One powerful way to promote your books is to get media attention, but if you’re new to publicity, you may not yet know what it takes to book and deliver interviews. Following are mistakes you can avoid and some key best practices to boost success.
- Forget to focus on the audience. A media pitch should never be about you or your book. It should focus on the value you bring to the audience. So instead of saying, “Let me tell you all about my book…”, try this: “Here are 5 ways your audience can [save money, live better, improve relationships, etc.]. Always craft media pitches that meet the needs and interests of the audience.
- Miss out on a news tie-in. One fantastic way to get media coverage is to connect your expertise with current events. Let’s say you’ve authored a leadership book and there is a top news story about the demise of a big company due to controversy. This is an opportunity for you to reach out and let producers, editors, and journalists know that you’re an expert on leadership and you would like to share some perspectives based on this top story. Keep an eye on current news and know how you’re expertise can contribute to the conversation.
- Be hard to reach. Unfortunately, I learned this lesson the hard way. Several years ago, I had an interview opportunity with the New York Times, but my son and I were home sick that day and I didn’t get around to checking messages until the next day. News cycles move quickly and unfortunately, the writer found another source in my absence. The opportunity evaporated as fast as it arrived. If you’re doing any kind of active media outreach, make sure you’re going to be generally available every day in the weeks following.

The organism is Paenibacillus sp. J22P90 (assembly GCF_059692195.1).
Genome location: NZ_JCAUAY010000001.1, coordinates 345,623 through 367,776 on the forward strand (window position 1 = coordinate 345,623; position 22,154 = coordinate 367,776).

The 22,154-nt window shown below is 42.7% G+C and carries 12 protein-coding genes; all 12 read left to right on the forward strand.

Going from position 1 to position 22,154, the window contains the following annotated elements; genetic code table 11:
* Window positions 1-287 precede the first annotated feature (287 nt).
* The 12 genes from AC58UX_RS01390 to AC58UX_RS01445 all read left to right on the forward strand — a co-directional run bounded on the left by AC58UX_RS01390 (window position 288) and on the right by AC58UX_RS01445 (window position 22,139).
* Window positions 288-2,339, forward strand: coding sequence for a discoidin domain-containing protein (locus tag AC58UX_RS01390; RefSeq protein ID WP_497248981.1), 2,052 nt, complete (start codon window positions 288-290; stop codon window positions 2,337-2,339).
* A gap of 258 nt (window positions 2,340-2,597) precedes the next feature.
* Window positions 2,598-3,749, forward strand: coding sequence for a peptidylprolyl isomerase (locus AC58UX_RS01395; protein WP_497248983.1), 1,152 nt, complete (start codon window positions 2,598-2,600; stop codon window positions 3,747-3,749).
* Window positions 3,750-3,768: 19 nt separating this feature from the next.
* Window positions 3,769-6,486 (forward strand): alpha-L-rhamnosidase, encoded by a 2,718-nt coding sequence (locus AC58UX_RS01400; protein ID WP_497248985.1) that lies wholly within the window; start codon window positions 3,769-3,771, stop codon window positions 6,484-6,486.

- Fumble over talking points. This is another mistake I learned the hard way after sending out my very first press release and receiving a call from a news reporter the same day. I didn’t have any prepared answers. I hadn’t anticipated her questions. I did a terrible job of dropping in sound bites that would promote my book. Make sure to anticipate the questions you will be asked and how you will answer them.
- Get a case of the jibber jabber. When we’re passionate about a topic, it’s easy to get excited and over-talk, but you never want to do this while being interviewed, especially on radio or television. Instead, keep pace with the host. These interviews usually move at lightning speed so your answers should be succinct and to the point. This is yet another reason why it’s best to anticipate questions and develop answers in advance. Remember to always keep answers brief and on pace with the host.
- Fail to do your homework. Before serving as a guest on a radio show, podcast, or television show, tune into the program. Get to know the format and the host. This will help you understand what to expect during your guest appearance and can give you an advantage because you can see how the host handles the pace of the questions and answers. Always watch or listen to a show prior to serving as a guest.
- Forget to follow up. After you’ve been interviewed, whether for an article or show, always take time to circle back with the producer/report/host and show your thanks. Let them know you’re available for future interviews. Even better, suggest a few follow-up topics you could cover next time. Media professionals need sources they can rely on. When you do a good job and remind them you’re a trusted source, you can build lasting relationships that lead to future interview opportunities.
- Ignore media altogether. Every author has something to contribute to the media. Whether your topic is about raising hairless cats, the history of the city where you live, or you write personal essays about growing up in a dysfunctional family, I promise you there are publications, podcasts, radio shows, and TV appearance opportunities. The key is to find the programs and publications that reach your target audience and deliver a pitch that the audience will enjoy.
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